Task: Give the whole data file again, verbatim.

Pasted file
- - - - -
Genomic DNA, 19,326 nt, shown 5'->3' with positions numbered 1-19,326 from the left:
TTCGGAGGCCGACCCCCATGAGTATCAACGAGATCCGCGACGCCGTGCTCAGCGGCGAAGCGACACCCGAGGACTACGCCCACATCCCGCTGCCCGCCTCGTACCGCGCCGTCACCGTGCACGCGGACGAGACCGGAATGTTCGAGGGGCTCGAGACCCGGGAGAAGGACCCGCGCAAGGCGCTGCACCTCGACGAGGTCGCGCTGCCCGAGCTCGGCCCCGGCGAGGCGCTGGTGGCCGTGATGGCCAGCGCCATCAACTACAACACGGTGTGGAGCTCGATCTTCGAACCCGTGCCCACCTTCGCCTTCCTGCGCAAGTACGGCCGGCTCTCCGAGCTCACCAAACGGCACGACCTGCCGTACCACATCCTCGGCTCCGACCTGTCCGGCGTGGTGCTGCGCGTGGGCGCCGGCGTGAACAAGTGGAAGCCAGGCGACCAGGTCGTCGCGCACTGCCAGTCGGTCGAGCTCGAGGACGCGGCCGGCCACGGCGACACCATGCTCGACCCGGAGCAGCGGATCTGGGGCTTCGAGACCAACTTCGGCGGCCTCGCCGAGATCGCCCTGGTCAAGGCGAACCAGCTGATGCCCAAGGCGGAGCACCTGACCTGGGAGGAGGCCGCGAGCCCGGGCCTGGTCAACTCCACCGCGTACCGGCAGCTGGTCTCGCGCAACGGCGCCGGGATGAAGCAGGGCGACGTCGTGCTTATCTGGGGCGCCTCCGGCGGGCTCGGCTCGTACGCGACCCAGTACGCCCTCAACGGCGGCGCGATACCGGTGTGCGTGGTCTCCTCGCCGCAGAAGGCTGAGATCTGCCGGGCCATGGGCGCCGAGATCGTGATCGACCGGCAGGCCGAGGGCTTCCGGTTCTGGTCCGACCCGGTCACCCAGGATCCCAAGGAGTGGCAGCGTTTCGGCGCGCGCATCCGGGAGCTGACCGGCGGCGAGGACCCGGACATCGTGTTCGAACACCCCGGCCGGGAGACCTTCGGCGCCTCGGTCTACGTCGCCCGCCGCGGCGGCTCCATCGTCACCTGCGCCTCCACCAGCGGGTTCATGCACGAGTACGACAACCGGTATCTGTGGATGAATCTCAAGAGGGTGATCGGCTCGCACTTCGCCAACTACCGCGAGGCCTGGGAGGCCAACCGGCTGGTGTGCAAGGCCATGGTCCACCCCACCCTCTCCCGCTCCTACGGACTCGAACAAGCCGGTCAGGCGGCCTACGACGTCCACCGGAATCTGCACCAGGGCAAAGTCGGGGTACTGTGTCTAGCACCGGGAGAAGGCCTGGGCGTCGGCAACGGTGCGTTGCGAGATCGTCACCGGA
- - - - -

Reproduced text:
Genomic DNA, 19,326 nt, shown 5'->3' with positions numbered 1-19,326 from the left:
TTCGGAGGCCGACCCCCATGAGTATCAACGAGATCCGCGACGCCGTGCTCAGCGGCGAAGCGACACCCGAGGACTACGCCCACATCCCGCTGCCCGCCTCGTACCGCGCCGTCACCGTGCACGCGGACGAGACCGGAATGTTCGAGGGGCTCGAGACCCGGGAGAAGGACCCGCGCAAGGCGCTGCACCTCGACGAGGTCGCGCTGCCCGAGCTCGGCCCCGGCGAGGCGCTGGTGGCCGTGATGGCCAGCGCCATCAACTACAACACGGTGTGGAGCTCGATCTTCGAACCCGTGCCCACCTTCGCCTTCCTGCGCAAGTACGGCCGGCTCTCCGAGCTCACCAAACGGCACGACCTGCCGTACCACATCCTCGGCTCCGACCTGTCCGGCGTGGTGCTGCGCGTGGGCGCCGGCGTGAACAAGTGGAAGCCAGGCGACCAGGTCGTCGCGCACTGCCAGTCGGTCGAGCTCGAGGACGCGGCCGGCCACGGCGACACCATGCTCGACCCGGAGCAGCGGATCTGGGGCTTCGAGACCAACTTCGGCGGCCTCGCCGAGATCGCCCTGGTCAAGGCGAACCAGCTGATGCCCAAGGCGGAGCACCTGACCTGGGAGGAGGCCGCGAGCCCGGGCCTGGTCAACTCCACCGCGTACCGGCAGCTGGTCTCGCGCAACGGCGCCGGGATGAAGCAGGGCGACGTCGTGCTTATCTGGGGCGCCTCCGGCGGGCTCGGCTCGTACGCGACCCAGTACGCCCTCAACGGCGGCGCGATACCGGTGTGCGTGGTCTCCTCGCCGCAGAAGGCTGAGATCTGCCGGGCCATGGGCGCCGAGATCGTGATCGACCGGCAGGCCGAGGGCTTCCGGTTCTGGTCCGACCCGGTCACCCAGGATCCCAAGGAGTGGCAGCGTTTCGGCGCGCGCATCCGGGAGCTGACCGGCGGCGAGGACCCGGACATCGTGTTCGAACACCCCGGCCGGGAGACCTTCGGCGCCTCGGTCTACGTCGCCCGCCGCGGCGGCTCCATCGTCACCTGCGCCTCCACCAGCGGGTTCATGCACGAGTACGACAACCGGTATCTGTGGATGAATCTCAAGAGGGTGATCGGCTCGCACTTCGCCAACTACCGCGAGGCCTGGGAGGCCAACCGGCTGGTGTGCAAGGCCATGGTCCACCCCACCCTCTCCCGCTCCTACGGACTCGAACAAGCCGGTCAGGCGGCCTACGACGTCCACCGGAATCTGCACCAGGGCAAAGTCGGGGTACTGTGTCTAGCACCGGGAGAAGGCCTGGGCGTCGGCAACGGTGCGTTGCGAGATCGTCACCGGA